Somewhere along the line our religious and theological ideas have taken on the wrong dimension. They have become the tools where we cite what God is and declare Her will; yet, no man can know God and no man can declare His will. Theology should be the inspiration that can encourage US to find the Divine spark that is within our own souls so that we might live in the love and harmony to which Jesus referred. Religion cannot tell people what that spark is, for people must find it for themselves. A responsible theology can do nothing more than present ideals, which might act as a map to guide individuals on their way.

It would seem that in our Western world there is little left of the "Beloved" Image of God that is portrayed in the Gospels. While the Image is still proclaimed in the words from the pulpit; the reality is, we have created an idol to worship instead of a participating loving God. Too much of theology has us proclaiming our "Faith In" God, offering us excuses for human shortcomings. One only need look around to see that the living of one's faith is secondary to belief in the words.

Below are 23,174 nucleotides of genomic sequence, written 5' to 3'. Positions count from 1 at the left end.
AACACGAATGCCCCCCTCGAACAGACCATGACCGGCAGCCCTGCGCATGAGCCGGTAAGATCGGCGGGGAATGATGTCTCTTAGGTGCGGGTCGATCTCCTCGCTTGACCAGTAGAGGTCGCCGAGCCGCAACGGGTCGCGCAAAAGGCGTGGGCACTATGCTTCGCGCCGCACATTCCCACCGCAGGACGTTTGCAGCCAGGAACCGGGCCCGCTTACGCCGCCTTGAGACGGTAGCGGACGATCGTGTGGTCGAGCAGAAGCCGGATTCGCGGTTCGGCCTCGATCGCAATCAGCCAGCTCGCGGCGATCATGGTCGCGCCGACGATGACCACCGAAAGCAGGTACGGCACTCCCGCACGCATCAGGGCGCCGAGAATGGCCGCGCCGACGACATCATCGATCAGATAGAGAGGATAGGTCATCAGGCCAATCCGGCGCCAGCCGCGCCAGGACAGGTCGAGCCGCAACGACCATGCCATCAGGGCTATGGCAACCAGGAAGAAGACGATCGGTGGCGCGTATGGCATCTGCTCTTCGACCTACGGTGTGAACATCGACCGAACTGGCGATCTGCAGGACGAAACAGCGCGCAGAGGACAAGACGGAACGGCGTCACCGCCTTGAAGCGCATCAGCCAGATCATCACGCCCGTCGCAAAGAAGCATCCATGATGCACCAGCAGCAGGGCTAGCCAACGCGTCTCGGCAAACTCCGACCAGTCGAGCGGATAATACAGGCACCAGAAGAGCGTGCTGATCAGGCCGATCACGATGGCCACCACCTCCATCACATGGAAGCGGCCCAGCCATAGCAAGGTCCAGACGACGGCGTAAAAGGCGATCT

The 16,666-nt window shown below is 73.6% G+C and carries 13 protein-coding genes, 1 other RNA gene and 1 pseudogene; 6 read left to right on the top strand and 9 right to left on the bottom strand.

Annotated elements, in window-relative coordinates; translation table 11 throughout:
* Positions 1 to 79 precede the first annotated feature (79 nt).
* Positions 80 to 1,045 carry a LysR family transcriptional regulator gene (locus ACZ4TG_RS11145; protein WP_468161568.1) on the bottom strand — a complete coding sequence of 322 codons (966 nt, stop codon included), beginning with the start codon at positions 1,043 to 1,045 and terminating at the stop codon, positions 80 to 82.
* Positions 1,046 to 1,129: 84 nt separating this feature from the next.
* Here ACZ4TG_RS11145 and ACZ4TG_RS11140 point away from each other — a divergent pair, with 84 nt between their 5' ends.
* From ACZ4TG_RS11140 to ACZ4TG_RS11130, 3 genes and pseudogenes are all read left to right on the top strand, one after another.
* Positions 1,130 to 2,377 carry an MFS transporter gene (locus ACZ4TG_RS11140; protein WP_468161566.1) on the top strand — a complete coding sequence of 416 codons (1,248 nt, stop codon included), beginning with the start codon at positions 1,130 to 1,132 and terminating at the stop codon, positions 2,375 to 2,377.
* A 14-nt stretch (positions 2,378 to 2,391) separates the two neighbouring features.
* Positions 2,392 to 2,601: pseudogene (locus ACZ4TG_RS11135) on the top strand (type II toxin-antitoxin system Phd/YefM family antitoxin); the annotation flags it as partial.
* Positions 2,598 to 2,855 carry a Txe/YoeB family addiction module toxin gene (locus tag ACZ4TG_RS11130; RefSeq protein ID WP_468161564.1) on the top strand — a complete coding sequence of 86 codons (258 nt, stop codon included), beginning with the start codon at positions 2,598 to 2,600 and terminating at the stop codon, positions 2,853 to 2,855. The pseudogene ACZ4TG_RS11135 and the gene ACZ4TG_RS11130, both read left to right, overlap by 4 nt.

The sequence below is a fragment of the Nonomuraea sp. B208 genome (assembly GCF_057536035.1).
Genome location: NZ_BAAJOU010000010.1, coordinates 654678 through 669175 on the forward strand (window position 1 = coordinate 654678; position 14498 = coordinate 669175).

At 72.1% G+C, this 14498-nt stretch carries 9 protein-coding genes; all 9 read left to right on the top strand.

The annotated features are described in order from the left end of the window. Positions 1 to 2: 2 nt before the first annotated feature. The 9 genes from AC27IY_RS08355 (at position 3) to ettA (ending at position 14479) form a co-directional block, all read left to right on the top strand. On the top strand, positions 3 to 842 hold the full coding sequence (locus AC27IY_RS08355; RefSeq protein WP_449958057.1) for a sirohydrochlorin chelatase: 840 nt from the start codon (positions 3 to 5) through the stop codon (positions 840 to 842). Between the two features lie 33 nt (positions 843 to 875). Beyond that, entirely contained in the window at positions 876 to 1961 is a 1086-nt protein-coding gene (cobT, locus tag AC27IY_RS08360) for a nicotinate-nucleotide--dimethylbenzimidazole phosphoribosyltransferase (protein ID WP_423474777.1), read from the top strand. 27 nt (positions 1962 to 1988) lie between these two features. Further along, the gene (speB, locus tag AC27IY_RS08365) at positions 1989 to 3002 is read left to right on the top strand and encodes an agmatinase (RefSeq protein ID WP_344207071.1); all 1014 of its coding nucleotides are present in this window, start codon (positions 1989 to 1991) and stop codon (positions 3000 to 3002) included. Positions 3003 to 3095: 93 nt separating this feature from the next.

We feel the concepts, which will be presented in this work, are but one of many ways in which we can improve our perspective of God and utilize our faith to improve our world by living the reality of faith. We acknowledge that there may be those who need more traditional, or for some more radical, ideas to motivate their spirituality. It is hoped that these particular theological concepts and opinions can be relevant to our world today and be useful in helping us to live in the directive of Jesus to "love."